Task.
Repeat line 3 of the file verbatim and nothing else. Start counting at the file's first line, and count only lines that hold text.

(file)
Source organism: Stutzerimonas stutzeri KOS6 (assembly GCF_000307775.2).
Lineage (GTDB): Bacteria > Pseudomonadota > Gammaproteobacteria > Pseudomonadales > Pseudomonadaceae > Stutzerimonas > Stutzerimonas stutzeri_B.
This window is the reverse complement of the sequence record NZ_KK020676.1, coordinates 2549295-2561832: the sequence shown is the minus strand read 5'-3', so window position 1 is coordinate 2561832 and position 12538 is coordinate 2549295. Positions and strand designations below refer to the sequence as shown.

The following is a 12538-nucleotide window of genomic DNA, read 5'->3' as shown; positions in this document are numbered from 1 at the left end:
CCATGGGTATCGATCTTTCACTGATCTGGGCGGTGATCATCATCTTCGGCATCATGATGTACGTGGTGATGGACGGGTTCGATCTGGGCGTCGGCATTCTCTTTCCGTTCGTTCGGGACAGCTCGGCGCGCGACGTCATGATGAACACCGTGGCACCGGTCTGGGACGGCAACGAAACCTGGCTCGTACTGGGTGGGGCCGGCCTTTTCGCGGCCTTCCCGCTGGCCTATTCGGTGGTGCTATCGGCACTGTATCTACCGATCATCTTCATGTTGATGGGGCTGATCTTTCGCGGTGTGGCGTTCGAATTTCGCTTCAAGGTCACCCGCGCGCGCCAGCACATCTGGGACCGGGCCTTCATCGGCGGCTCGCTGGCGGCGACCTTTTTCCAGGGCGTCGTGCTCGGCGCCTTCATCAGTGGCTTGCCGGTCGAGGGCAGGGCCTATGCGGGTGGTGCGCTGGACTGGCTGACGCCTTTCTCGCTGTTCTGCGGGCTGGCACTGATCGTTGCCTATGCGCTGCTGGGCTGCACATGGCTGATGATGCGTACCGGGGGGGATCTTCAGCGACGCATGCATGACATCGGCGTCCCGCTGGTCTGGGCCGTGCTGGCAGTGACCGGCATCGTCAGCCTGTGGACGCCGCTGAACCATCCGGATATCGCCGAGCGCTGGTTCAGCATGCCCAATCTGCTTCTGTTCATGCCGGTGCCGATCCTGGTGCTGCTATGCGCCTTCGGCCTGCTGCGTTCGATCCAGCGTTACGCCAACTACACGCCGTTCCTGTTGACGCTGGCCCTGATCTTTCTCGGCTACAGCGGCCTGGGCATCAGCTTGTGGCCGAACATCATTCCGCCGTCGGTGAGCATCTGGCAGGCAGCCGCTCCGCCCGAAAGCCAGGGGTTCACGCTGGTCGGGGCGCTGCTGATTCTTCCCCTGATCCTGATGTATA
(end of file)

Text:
This window is the reverse complement of the sequence record NZ_KK020676.1, coordinates 2549295-2561832: the sequence shown is the minus strand read 5'-3', so window position 1 is coordinate 2561832 and position 12538 is coordinate 2549295. Positions and strand designations below refer to the sequence as shown.